You don’t need much convincing that New England is an amazing place to be in the fall: Apple picking, foliage, and flannel shirts all contribute to the crisp and cool wonderland known as autumn in the northeast.
The region is also filled with destinations—from Connecticut to Maine, both well-known and more obscure—that will both get you in an autumnal mood and take you back in time. Here are 30 historical spots you should take a trip to see this season.
Connecticut River Valley by steam train and riverboat (Essex, Connecticut)
It’s hard to think of a better way to see New England than by steam locomotive—you get to see the foliage in the Connecticut River Valley without having to drive your car. The Essex Steam Train and Riverboat takes you on a 2.5-hour, 12-mile journey through the Connecticut River Valley by train and by boat. The train departs from the 1892 historic Essex Station. You then spend a little over an hour of the trip traveling down the Connecticut River on the Becky Thatcher riverboat.
(Tour runs on weekends at 11 a.m., 12:30 p.m., and 2 p.m.; $19 for children and $29 for adults)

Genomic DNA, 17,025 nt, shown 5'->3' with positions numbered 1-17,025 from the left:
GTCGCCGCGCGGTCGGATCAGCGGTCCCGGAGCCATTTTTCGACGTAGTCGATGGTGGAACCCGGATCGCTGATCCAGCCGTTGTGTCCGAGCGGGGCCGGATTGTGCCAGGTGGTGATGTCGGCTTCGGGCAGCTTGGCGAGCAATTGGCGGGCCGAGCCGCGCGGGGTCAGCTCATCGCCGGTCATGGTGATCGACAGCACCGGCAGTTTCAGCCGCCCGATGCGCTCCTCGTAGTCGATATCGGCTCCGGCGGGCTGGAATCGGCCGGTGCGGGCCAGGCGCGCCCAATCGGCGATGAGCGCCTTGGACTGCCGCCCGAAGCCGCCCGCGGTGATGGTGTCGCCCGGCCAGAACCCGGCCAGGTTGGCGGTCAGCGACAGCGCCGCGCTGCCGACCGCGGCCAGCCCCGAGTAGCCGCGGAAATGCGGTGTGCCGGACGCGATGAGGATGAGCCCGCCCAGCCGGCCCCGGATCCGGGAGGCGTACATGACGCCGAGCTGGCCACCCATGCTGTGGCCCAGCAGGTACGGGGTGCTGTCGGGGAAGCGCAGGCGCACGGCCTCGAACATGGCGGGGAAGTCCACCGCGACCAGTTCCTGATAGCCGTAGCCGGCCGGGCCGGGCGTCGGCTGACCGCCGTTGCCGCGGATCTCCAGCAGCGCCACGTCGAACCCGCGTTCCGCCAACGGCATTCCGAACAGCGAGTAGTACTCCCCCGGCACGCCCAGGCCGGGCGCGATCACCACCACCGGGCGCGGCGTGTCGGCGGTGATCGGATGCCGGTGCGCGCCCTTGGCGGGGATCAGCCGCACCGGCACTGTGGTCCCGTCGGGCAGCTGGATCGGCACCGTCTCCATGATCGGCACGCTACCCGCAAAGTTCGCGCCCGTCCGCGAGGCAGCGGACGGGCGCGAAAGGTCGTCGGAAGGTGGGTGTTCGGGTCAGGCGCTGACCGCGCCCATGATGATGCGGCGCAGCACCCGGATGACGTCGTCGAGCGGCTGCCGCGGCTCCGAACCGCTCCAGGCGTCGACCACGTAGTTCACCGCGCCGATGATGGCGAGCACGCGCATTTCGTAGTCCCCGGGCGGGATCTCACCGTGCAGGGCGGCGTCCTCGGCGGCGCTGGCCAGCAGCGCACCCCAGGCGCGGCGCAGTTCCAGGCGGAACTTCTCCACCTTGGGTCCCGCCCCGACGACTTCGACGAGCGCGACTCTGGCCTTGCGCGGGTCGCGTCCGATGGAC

The Glass House (New Canaan, Connecticut)
The Glass House, completed in 1949, is known for bringing a flare of international architecture into suburban life in America, according to the home’s website. Architect Philip Johnson designed the home and lived in it until his death in 2005. Now it’s a National Trust for Historic Preservation site, and you can take tours. This fall is the perfect time for one, as a special exhibition called “Yayoi Kusama: Narcissus Garden” runs there through November 30. Along with a landscape installation with 1,300 floating steel spheres, each approximately 12 inches in diameter, you’ll also have a chance to see a large steel sculpture called “PUMPKIN,” another example of Kusama’s work.
(Open Monday through Saturday from 9:30 a.m. to 6 p.m. and Sunday from 11 a.m. to 6 p.m.; visit the website for tour information and prices)
Other historical attractions in Connecticut:
Farm Heritage Trail (across Rhode Island)
What better time of year to see the historical farms throughout Rhode Island than fall, when leaves are changing and crops are growing? According to Visit Rhode Island, Rhode Island’s agricultural history goes back all of the way to its founding in 1636. You can visit the farms on the Heritage Trail in whatever order you want, making stops at Dame Farm and Mount Hope Farm, both of which are on the National Register of Historic Places for their historic buildings, as well as at Coggeshall Farm Museum, Prescott Farm, Watson Farm, Casey Farm, Smith’s Castle, South County Museum, and Abrams Animal Farm.
Brown University (Providence, Rhode Island)